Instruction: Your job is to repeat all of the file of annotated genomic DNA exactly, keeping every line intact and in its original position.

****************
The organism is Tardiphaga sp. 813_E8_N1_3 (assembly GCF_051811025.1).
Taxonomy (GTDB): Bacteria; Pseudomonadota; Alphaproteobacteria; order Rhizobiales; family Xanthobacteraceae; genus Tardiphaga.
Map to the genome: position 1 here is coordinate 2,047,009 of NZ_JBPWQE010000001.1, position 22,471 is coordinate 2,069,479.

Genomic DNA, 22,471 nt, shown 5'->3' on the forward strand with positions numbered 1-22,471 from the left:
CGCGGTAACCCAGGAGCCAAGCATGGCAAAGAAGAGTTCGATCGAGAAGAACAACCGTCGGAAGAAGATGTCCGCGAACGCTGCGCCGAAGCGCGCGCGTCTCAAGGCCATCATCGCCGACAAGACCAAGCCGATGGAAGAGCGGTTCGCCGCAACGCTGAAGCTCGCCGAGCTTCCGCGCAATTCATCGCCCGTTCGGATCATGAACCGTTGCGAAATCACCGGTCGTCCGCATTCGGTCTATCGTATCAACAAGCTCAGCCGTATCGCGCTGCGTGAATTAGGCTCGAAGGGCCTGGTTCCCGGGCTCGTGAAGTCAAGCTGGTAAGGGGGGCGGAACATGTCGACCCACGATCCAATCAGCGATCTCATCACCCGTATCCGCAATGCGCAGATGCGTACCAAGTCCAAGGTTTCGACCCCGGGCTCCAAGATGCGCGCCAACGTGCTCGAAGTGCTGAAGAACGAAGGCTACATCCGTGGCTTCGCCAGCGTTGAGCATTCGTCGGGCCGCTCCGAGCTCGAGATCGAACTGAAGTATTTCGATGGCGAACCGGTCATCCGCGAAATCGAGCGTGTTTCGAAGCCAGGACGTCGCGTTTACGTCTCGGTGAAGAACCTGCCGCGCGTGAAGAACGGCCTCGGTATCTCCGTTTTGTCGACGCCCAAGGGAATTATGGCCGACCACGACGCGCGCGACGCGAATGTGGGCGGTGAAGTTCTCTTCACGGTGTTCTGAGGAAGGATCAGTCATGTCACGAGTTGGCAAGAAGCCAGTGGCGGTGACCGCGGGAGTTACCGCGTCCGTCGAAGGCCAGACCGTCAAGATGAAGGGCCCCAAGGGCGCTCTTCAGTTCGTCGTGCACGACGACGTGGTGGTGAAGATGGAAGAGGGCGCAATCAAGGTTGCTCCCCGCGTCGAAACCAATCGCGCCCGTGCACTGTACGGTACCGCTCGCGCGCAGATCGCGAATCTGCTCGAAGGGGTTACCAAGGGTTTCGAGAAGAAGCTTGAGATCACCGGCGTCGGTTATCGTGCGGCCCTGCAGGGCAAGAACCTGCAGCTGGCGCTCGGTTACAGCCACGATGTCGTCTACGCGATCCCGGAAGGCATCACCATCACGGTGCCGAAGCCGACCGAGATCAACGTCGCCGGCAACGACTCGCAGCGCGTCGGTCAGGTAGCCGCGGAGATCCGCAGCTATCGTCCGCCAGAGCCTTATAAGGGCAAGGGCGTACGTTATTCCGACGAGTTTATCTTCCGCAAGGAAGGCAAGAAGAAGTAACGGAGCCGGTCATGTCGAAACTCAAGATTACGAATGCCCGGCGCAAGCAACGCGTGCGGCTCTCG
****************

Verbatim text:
The organism is Tardiphaga sp. 813_E8_N1_3 (assembly GCF_051811025.1).
Taxonomy (GTDB): Bacteria; Pseudomonadota; Alphaproteobacteria; order Rhizobiales; family Xanthobacteraceae; genus Tardiphaga.
Map to the genome: position 1 here is coordinate 2,047,009 of NZ_JBPWQE010000001.1, position 22,471 is coordinate 2,069,479.

Genomic DNA, 22,471 nt, shown 5'->3' on the forward strand with positions numbered 1-22,471 from the left:
CGCGGTAACCCAGGAGCCAAGCATGGCAAAGAAGAGTTCGATCGAGAAGAACAACCGTCGGAAGAAGATGTCCGCGAACGCTGCGCCGAAGCGCGCGCGTCTCAAGGCCATCATCGCCGACAAGACCAAGCCGATGGAAGAGCGGTTCGCCGCAACGCTGAAGCTCGCCGAGCTTCCGCGCAATTCATCGCCCGTTCGGATCATGAACCGTTGCGAAATCACCGGTCGTCCGCATTCGGTCTATCGTATCAACAAGCTCAGCCGTATCGCGCTGCGTGAATTAGGCTCGAAGGGCCTGGTTCCCGGGCTCGTGAAGTCAAGCTGGTAAGGGGGGCGGAACATGTCGACCCACGATCCAATCAGCGATCTCATCACCCGTATCCGCAATGCGCAGATGCGTACCAAGTCCAAGGTTTCGACCCCGGGCTCCAAGATGCGCGCCAACGTGCTCGAAGTGCTGAAGAACGAAGGCTACATCCGTGGCTTCGCCAGCGTTGAGCATTCGTCGGGCCGCTCCGAGCTCGAGATCGAACTGAAGTATTTCGATGGCGAACCGGTCATCCGCGAAATCGAGCGTGTTTCGAAGCCAGGACGTCGCGTTTACGTCTCGGTGAAGAACCTGCCGCGCGTGAAGAACGGCCTCGGTATCTCCGTTTTGTCGACGCCCAAGGGAATTATGGCCGACCACGACGCGCGCGACGCGAATGTGGGCGGTGAAGTTCTCTTCACGGTGTTCTGAGGAAGGATCAGTCATGTCACGAGTTGGCAAGAAGCCAGTGGCGGTGACCGCGGGAGTTACCGCGTCCGTCGAAGGCCAGACCGTCAAGATGAAGGGCCCCAAGGGCGCTCTTCAGTTCGTCGTGCACGACGACGTGGTGGTGAAGATGGAAGAGGGCGCAATCAAGGTTGCTCCCCGCGTCGAAACCAATCGCGCCCGTGCACTGTACGGTACCGCTCGCGCGCAGATCGCGAATCTGCTCGAAGGGGTTACCAAGGGTTTCGAGAAGAAGCTTGAGATCACCGGCGTCGGTTATCGTGCGGCCCTGCAGGGCAAGAACCTGCAGCTGGCGCTCGGTTACAGCCACGATGTCGTCTACGCGATCCCGGAAGGCATCACCATCACGGTGCCGAAGCCGACCGAGATCAACGTCGCCGGCAACGACTCGCAGCGCGTCGGTCAGGTAGCCGCGGAGATCCGCAGCTATCGTCCGCCAGAGCCTTATAAGGGCAAGGGCGTACGTTATTCCGACGAGTTTATCTTCCGCAAGGAAGGCAAGAAGAAGTAACGGAGCCGGTCATGTCGAAACTCAAGATTACGAATGCCCGGCGCAAGCAACGCGTGCGGCTCTCG